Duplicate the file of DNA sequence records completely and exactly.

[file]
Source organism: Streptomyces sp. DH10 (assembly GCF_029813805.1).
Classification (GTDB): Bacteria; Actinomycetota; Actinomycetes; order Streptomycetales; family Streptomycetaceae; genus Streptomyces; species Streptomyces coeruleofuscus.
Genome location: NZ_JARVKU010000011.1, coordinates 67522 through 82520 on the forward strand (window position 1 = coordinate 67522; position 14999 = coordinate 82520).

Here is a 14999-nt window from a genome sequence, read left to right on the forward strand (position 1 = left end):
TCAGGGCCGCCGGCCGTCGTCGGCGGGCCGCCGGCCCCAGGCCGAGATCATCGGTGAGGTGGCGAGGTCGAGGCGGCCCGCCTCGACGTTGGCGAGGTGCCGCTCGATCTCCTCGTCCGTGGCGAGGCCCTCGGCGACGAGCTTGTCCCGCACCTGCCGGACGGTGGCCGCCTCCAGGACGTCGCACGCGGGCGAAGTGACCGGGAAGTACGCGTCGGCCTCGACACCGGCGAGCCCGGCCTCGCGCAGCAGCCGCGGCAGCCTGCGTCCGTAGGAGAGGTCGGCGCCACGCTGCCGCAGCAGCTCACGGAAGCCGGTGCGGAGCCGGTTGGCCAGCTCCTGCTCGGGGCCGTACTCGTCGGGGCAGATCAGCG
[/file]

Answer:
Source organism: Streptomyces sp. DH10 (assembly GCF_029813805.1).
Classification (GTDB): Bacteria; Actinomycetota; Actinomycetes; order Streptomycetales; family Streptomycetaceae; genus Streptomyces; species Streptomyces coeruleofuscus.
Genome location: NZ_JARVKU010000011.1, coordinates 67522 through 82520 on the forward strand (window position 1 = coordinate 67522; position 14999 = coordinate 82520).

Here is a 14999-nt window from a genome sequence, read left to right on the forward strand (position 1 = left end):
TCAGGGCCGCCGGCCGTCGTCGGCGGGCCGCCGGCCCCAGGCCGAGATCATCGGTGAGGTGGCGAGGTCGAGGCGGCCCGCCTCGACGTTGGCGAGGTGCCGCTCGATCTCCTCGTCCGTGGCGAGGCCCTCGGCGACGAGCTTGTCCCGCACCTGCCGGACGGTGGCCGCCTCCAGGACGTCGCACGCGGGCGAAGTGACCGGGAAGTACGCGTCGGCCTCGACACCGGCGAGCCCGGCCTCGCGCAGCAGCCGCGGCAGCCTGCGTCCGTAGGAGAGGTCGGCGCCACGCTGCCGCAGCAGCTCACGGAAGCCGGTGCGGAGCCGGTTGGCCAGCTCCTGCTCGGGGCCGTACTCGTCGGGGCAGATCAGCG